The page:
- A little extra comeuppance for Jimmy: After Kim leaves the apartment, Lalo ties up Jimmy to prevent him from going after Kim, and when Jimmy’s chair falls over in his attempt to free himself, he’s stuck facing Howard’s dead body. 

- Lalo turns up the volume on the television to drown out Jimmy’s yelling, and when the scene from Born Yesterday resumes, it provides more implicit commentary on the action, with characters berating one another about their intelligence, as if to tell Jimmy that this is what comes from thinking yourself smarter than the cartel.

- More Lalo comedy: he is visibly disappointed with Jimmy’s choice of rental car.

- There’s a nice stylistic moment during Kim’s ride to Gus’s. A police car pulls up beside her at a stoplight, and she rolls down the window as if to talk to them, but lets them drive off without saying anything. Kim’s face is out of focus in the foreground for most of this, until the very end, when the shot rack focuses to her face in the foreground and we can see how fraught she is. 

- Another great Rhea Seehorn moment: Kim’s pivot from fear to righteous fury in dressing down Mike for failing to protect her and Jimmy.

- I love that even though Lalo doesn’t really care who he sends to Gus’s house, he still makes Jimmy argue his point and seems to weigh the merits of Jimmy’s argument. Lalo’s impish nature shines through here. He makes Jimmy earn whatever satisfaction Lalo might give him.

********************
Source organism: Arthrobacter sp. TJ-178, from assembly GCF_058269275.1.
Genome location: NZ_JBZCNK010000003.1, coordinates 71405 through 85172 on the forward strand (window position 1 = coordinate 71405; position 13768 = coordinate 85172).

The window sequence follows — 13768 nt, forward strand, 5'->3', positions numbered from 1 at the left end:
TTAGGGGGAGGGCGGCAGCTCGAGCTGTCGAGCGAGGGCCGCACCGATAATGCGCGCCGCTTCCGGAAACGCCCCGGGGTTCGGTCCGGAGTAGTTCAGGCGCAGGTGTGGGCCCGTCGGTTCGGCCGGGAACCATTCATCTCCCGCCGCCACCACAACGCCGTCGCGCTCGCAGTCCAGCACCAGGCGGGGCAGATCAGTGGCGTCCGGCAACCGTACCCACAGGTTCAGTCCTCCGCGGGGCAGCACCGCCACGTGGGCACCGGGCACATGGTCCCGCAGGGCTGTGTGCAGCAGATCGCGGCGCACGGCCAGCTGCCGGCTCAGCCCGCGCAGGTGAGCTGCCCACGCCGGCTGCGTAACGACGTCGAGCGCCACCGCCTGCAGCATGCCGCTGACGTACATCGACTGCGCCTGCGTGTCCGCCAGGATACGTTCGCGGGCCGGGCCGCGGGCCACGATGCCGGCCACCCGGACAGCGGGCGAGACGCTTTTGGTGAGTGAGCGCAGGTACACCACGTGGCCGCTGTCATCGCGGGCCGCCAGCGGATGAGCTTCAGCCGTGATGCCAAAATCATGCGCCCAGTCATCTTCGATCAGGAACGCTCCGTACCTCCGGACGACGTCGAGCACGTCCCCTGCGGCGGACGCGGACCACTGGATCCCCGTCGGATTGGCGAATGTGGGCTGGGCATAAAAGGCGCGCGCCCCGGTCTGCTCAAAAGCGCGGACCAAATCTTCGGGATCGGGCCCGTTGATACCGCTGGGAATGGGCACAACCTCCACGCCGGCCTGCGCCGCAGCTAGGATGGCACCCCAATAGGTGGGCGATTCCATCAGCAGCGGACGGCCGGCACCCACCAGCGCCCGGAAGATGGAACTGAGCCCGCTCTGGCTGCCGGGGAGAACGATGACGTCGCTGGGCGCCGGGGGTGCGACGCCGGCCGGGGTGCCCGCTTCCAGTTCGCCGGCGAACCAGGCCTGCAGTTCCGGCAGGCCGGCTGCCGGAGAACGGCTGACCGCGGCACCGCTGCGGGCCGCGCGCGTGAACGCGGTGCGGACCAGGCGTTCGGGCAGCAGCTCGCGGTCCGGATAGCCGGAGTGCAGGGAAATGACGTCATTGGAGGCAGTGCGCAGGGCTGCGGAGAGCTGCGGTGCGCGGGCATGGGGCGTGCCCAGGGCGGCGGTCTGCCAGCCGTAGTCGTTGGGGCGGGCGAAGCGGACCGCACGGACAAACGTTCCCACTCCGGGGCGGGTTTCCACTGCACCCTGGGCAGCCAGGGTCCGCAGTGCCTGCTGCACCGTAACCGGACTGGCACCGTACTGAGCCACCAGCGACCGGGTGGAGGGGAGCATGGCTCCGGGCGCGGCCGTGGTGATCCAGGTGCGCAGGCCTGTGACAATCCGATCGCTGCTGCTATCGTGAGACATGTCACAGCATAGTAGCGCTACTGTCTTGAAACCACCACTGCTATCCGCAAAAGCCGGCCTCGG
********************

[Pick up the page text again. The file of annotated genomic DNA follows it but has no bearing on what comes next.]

- Victor only survives the events of the episode because he’s busy keeping an eye on Kim while Gus takes other men with him to the lab. 

- Why does Lalo leave Jimmy alive when he leaves the apartment? Perhaps because it doesn’t matter – once Mike finds Jimmy, Lalo will still only have a small amount of time to find the super lab regardless of whether or not Jimmy is alive or dead. Moreover, Jimmy could potentially provide addition proof for Don Eladio that Gus was the one who tried to have Lalo killed, should Lalo need to coerce Jimmy into telling him the full truth about what transpired in the desert. 

- Lyle, Gus’s Pollos assistant manager, loves his job so much that he arrives at work (pre-dawn!) singing a Pollos jingle to himself. What a dork. I love it. 

- As much as I feel the writers have underwritten Gus over the length of Better Call Saul, at least they’ve given him yet one more opportunity to demonstrate steely fortitude, this time in calling Lyle to give him an excuse for his absence from work while simultaneously being treated for two bullet wounds.

- Man, I love Mike. He has such a distinctive character voice, as demonstrated here by his telling Kim and Jimmy that they need to put on good performance by saying that they’ll have to be Meryl Streep and Lawrence Olivier, and that at the end of the day it’ll all be over. “Today’s just another day that ends in wine.”